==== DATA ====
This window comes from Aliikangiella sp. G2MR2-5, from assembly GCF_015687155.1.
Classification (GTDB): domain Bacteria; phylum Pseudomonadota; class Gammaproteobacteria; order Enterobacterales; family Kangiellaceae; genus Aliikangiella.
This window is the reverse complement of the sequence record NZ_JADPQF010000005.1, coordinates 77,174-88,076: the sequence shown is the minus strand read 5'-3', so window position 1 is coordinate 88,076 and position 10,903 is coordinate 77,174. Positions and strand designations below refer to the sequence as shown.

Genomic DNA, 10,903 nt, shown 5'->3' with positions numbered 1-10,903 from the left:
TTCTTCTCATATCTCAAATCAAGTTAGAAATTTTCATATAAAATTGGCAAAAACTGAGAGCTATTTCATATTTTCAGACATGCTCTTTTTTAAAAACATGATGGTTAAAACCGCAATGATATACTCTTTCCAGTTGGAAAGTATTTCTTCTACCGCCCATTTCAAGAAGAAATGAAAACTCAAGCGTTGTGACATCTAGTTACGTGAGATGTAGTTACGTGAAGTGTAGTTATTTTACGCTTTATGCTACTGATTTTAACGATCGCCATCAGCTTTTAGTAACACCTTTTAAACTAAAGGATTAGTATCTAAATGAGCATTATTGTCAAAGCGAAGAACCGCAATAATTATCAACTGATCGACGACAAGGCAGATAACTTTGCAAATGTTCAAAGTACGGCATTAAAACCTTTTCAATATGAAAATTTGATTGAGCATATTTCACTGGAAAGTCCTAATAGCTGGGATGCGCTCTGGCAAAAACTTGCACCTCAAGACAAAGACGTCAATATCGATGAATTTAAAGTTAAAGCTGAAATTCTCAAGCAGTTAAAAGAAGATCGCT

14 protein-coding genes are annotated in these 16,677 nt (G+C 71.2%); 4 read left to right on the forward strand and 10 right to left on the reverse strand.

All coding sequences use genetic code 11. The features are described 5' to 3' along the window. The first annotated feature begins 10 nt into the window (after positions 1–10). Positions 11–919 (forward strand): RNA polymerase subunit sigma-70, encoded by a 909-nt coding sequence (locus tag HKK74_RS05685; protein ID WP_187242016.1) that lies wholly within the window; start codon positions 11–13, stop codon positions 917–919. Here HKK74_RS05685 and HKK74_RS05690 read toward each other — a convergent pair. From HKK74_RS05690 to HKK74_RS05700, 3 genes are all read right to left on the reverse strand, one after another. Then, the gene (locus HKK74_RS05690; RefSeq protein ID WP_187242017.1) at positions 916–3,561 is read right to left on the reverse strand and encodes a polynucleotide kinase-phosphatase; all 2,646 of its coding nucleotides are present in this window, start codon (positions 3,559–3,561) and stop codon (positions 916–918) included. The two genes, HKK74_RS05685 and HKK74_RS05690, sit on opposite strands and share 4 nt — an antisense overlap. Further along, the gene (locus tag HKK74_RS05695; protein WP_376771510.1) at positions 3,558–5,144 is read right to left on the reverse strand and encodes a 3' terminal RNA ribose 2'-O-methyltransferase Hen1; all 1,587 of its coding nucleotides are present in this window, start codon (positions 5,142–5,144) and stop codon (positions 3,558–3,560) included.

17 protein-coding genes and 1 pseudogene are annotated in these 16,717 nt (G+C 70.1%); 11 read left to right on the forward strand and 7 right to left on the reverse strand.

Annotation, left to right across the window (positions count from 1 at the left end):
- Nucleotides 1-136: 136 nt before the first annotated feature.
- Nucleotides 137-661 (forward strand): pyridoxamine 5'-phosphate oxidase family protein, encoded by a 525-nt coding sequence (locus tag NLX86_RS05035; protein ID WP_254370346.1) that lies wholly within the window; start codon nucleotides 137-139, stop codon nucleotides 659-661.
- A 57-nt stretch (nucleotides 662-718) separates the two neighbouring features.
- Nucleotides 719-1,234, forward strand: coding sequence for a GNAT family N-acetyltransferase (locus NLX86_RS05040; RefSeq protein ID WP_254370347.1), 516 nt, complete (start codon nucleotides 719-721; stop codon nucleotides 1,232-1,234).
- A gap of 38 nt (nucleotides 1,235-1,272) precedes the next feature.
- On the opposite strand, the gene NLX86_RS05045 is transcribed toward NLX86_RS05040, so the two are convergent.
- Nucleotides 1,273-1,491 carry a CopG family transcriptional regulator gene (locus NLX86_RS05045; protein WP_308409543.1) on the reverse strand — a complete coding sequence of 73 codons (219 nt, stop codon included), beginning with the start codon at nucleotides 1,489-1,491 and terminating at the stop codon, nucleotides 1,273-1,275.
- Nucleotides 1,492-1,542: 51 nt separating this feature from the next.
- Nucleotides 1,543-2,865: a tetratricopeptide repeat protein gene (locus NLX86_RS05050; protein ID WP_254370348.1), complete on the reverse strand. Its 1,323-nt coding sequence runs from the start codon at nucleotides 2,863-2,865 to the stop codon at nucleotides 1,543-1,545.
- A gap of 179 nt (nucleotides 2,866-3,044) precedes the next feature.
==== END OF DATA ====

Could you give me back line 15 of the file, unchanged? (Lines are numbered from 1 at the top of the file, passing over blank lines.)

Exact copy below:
- On the opposite strand, the gene NLX86_RS05045 is transcribed toward NLX86_RS05040, so the two are convergent.